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Big tech firms challenged by the Parliamentary Panel ahead of the upcoming Fair Competition Framework for Digital Markets

On Tuesday, a parliamentary panel reportedly grilled Apple, Google, Amazon, Facebook, Twitter, Netflix, and Uber about alleged anti-competitive practises. According to the report, the panel discussed a legal framework to ensure fair competition in the country. The move comes just months after the European Union passed the Digital Markets Act, which takes effect next year. The parliamentary panel previously questioned representatives from eight companies, including Zomato, Swiggy, Flipkart, and MakeMyTrip, last month.

According to a PTI report, members of the parliamentary panel, led by Union Minister Jayant Sinha, suggested that they wanted legislation that was “not business unfriendly but also saves the interests of consumers.”

The panel also suggested that the major tech firms “leave it to the limited wisdom of lawmakers to regulate in the manner that they deemed fit,” after the firms suggested that no additional regulation was required, as per the report.

Amazon India Country Manager, Consumer Business, Manish Tiwary, and Apple India Managing Director Strategy and Policy, Virat Bhatia, were among those in attendance at the hearing on Tuesday. According to the report, representatives who testified before the panel included Facebook India Head of Public Policy Rajiv Aggarwal, Google India Director Government Affairs and Public Policy Archana Gulati, Netflix India Director Head of Indian Policy Ambika Khurana, Twitter India Senior Director Public Policy Samiran Gupta, and Uber India and South Asia President Prabhjeet Singh.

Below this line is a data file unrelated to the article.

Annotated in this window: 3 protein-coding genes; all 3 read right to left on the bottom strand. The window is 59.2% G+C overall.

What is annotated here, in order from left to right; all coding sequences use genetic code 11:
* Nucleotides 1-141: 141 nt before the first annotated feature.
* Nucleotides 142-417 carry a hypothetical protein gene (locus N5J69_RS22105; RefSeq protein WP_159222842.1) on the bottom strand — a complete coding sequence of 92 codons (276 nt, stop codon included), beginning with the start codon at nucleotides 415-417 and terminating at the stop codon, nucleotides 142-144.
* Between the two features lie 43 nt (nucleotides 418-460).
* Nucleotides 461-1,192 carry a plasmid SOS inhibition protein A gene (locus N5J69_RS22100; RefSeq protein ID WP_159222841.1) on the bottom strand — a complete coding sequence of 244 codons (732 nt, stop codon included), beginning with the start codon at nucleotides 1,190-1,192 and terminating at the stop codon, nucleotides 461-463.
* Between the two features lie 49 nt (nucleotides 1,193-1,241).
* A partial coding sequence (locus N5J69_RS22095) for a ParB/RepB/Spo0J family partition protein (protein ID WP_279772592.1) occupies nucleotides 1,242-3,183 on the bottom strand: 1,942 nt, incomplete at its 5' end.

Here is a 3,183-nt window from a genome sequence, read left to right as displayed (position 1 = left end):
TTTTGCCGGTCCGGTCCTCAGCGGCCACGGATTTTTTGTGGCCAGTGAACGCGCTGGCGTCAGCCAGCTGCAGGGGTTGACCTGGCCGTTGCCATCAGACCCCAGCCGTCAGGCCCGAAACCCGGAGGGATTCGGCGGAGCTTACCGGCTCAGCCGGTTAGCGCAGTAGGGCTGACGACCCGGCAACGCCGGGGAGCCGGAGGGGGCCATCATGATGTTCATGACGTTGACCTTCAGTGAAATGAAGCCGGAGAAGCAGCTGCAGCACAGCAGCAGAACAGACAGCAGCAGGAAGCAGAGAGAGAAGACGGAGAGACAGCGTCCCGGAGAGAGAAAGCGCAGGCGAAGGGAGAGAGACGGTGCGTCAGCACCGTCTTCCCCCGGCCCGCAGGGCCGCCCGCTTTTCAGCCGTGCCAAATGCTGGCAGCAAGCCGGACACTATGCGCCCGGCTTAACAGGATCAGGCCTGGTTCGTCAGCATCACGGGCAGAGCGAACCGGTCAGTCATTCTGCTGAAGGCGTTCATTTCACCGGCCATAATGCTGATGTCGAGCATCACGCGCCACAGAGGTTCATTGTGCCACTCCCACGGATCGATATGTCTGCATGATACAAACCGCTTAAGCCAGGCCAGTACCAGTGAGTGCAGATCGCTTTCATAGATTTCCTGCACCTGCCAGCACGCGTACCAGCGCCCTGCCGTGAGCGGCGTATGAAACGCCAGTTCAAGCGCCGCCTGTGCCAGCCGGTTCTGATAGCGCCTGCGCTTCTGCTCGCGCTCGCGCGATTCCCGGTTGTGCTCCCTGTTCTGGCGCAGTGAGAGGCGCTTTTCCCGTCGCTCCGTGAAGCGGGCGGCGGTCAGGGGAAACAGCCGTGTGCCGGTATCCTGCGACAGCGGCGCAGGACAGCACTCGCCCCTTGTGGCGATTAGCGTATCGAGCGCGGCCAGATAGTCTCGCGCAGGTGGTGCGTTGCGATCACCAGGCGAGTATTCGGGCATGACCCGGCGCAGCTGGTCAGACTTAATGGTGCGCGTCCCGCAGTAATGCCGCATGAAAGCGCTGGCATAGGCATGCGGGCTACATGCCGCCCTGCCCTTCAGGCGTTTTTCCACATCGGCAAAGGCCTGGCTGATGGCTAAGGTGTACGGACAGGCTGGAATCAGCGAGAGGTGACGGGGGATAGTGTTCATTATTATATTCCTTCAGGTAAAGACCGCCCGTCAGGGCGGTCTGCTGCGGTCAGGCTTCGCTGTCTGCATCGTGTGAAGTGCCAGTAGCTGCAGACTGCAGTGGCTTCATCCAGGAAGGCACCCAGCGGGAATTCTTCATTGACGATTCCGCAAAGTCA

The minister reportedly said after the meeting that the panel is working on a report on the development of competition law for digital markets that will specifically deal with issues related to competitive conduct and competitive behaviour. The minister also added that the panel will also study issues related to pricing, platform neutrality, and how data is used in neighbouring markets. The report is anticipated in the first week of September.

In addition, the minister added that while the report will “intensively examine and consider competition law linked with digital markets around the world,” it would also take into account the particular conditions of the nation. The EU passed the momentous Digital Markets Act last month, which includes a number of regulations aimed at reining in internet behemoths like Google, Amazon, Apple, Meta, and Microsoft.

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